How about the Abuja-Nyanya -Keffi Road?
We have a contract there funded by China EXIM and it’s important again to let people know that this is part of what we are doing with borrowed money; building roads. The Nyanya area that you speak about is a bottleneck really, between Nasarawa and Abuja, so we’re expanding that, currently we are working on ten lanes, five on each side, three lane main carriage way, two way service lanes on each side. So, work is going on there if you care to visit you will see our contractor there. Again, the big elephant in the room is the money. 85 per cent of the project there is funded by China EXIM. We have to keep paying our 15 percent counterpart funding. So, that’s it but work is going on. The road goes all the way to Makurdi as you are aware, so, it’s not just that area, work is going on in the other sections as well. Again, as I said, it’s a slow burning fire; it takes time for everything to come together.
Is there a role for private sector to handle some of these projects, either in full or in part?
For private sector, we already have Sukuk, we already have Road Infrastructure Tax Credit that is building Bodo-Bonny Island, building Obajana-Kabba, building Apapa-Oworonsoki. Those are Tax Credit, which is the private sector and there are more to come. There are over 1,300 kilometres of roads that will be funded through that initiative. We have done three Sukuk, in 2020 we did N162 billion, 2019 we did one N120 billion, 2018 we did N100 billion. This is private sector borrowing. So, we are looking at all options. As a platform of information and education, you should also interrogate the private sector. How many businesses make N1 billion turnover? Let’s start from there. So, let us say profit on a turnover of N1 billion is just roughly about ten percent, that is N100 million. Let’s say tax is twenty percent, how much is that? N20 million, which road will it build? And then, when you look at the private sector, when you dimension it, almost 60 percent of it is made up of Micro Small and Medium Enterprises (MSME) family businesses. So, where is the money to build infrastructure? So, when I hear about the private sector, we talk as if we are not mindful of the real private sector. Then, those who even have the capacity, how many of them are owing AMCON? So, if they are already owing, where is the money they are going to give to the government? The famous private sector, 300 and something of them were bailed out by this government in 2015. N5 trillion was how much we used to bail them out so that they won’t pull down the entire system. So, where is this private sector? How many of them really can do something. So, I think we need to do some more internal analysis of where capacity lies. So, you will see the Lafarge, you will see the NLNG, you will see the BUA, you will see the TNTL, the Dangote. Those are some of the heavy hitters; the Flour Mills PLC and a few others.
Recently the Federal Executive Council (FEC) approved the construction of the Abuja- Kano Road, what informed this?
Historically, that road is 375 kilometres, let’s just remember that first. In 1986, the Babangida-Administration awarded 220 kilometres of it, less than what we are awarding. It was finished in 1991. That’s 30 years ago. That’s around the average lifespan, 30, 35 years of a road. So, the answer to your question is that the road essentially is nearing its useful lifespan and you have to build it from the beginning again. That’s the answer, no more no less. Let me put it into context for you. The Lagos- Ibadan road was awarded in 1974, it was finished in 1978. So, that’s the reason for its reconstruction as well. That one has even outlived its useful lifespan.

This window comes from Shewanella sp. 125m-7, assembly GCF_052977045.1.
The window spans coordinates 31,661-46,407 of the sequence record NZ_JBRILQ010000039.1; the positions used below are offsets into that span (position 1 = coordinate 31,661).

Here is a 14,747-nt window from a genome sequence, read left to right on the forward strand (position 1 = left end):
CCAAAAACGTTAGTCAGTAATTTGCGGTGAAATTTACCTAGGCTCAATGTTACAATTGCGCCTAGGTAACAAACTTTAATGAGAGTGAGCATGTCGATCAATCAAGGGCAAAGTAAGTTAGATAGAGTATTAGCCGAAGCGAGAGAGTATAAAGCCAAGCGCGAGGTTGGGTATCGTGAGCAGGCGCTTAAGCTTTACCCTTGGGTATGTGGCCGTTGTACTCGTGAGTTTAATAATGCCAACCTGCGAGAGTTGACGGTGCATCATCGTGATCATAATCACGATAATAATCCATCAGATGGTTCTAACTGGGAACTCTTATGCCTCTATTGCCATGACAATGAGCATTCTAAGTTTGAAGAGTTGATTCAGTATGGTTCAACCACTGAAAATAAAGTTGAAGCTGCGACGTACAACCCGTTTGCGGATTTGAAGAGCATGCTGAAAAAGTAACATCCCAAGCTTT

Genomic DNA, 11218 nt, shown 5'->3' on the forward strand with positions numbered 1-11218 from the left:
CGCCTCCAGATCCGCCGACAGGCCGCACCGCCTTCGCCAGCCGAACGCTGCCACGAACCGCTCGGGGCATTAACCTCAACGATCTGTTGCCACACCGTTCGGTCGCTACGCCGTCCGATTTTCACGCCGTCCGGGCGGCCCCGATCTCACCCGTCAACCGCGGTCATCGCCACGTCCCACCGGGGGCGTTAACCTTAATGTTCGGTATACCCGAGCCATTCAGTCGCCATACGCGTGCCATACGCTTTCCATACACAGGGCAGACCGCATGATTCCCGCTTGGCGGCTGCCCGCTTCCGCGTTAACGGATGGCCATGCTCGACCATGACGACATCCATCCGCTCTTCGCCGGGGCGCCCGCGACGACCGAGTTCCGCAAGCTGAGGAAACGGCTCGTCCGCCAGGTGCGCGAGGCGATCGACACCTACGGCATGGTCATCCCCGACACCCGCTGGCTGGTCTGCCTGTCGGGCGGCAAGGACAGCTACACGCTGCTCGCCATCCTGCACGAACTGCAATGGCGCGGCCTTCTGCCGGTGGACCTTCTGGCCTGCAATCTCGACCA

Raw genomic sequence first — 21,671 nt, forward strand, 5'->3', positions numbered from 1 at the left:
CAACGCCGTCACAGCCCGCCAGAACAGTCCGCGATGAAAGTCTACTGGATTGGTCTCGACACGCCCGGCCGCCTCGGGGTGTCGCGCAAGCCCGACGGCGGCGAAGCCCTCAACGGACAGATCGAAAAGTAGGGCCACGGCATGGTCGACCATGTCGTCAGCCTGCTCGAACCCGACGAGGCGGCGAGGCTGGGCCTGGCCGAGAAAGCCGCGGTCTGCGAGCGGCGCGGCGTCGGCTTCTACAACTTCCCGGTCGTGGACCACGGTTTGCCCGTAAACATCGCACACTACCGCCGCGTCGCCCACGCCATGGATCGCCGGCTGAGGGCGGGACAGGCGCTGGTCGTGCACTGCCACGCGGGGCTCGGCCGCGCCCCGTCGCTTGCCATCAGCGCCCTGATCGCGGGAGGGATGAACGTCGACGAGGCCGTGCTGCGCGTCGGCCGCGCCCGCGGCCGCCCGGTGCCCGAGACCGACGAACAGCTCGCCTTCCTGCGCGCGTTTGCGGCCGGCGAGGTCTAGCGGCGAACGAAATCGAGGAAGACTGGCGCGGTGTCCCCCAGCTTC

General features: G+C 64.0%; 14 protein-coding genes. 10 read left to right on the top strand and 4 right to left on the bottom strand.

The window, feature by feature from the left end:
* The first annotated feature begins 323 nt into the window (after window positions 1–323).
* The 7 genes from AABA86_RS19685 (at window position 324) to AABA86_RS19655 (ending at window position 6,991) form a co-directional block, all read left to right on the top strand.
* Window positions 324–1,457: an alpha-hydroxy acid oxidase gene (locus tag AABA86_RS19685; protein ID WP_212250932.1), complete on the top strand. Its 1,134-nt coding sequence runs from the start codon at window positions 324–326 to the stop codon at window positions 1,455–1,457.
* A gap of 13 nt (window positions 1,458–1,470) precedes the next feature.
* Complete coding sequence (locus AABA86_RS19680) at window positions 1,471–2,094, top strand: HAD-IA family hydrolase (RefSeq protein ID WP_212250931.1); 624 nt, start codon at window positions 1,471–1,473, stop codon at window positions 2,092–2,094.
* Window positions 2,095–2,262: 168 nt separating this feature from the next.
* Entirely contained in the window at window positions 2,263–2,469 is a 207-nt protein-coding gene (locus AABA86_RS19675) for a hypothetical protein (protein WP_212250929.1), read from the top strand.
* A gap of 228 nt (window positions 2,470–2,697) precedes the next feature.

The issue around Housing deficit: How many units of housing are under construction, where are they, when will they be completed, and when completed will they be affordable to an average Civil servant and other low-income earners?
There are many levels of interventions in housing. Again, without sounding repetitive, we need to measure housing in its fullest context. Ownership and rental, we need to define it that way. We also need to see the input in housing. What is the federal government doing, what is the state doing and what is the private sector doing? Because that is what gives us the total picture, bearing in mind that the federal government does not own land, it gets lands from states. In fact, just this morning I signed a letter to the governor of Edo State to give us more land to do another phase to complement the one he gave us before. We just got land from Ebonyi yesterday, to expand another phase. So, if we are building and the states are not building, then you’ll only see a part of the picture. But happily, the states are building. But more importantly, if the states and the federal government are building but the private sector is not building then you see an even smaller part of the picture. Happily, because of our policy we see an increasing uptake in terms of what the private sector is doing. Your newspaper advertises them, one estate after the other, buying and selling; we are on the right track. Where are we building? As a ministry, we are building in 34 states and the FCT. How many are we building? Directly, we are building almost 5,000 plus. We have finished about 2000 plus and for about a 1000 plus we are either doing the infrastructure; the roads, electrical, water supply. But as you heard again, as we finish one, we are moving to phase two to add more units. That’s direct intervention.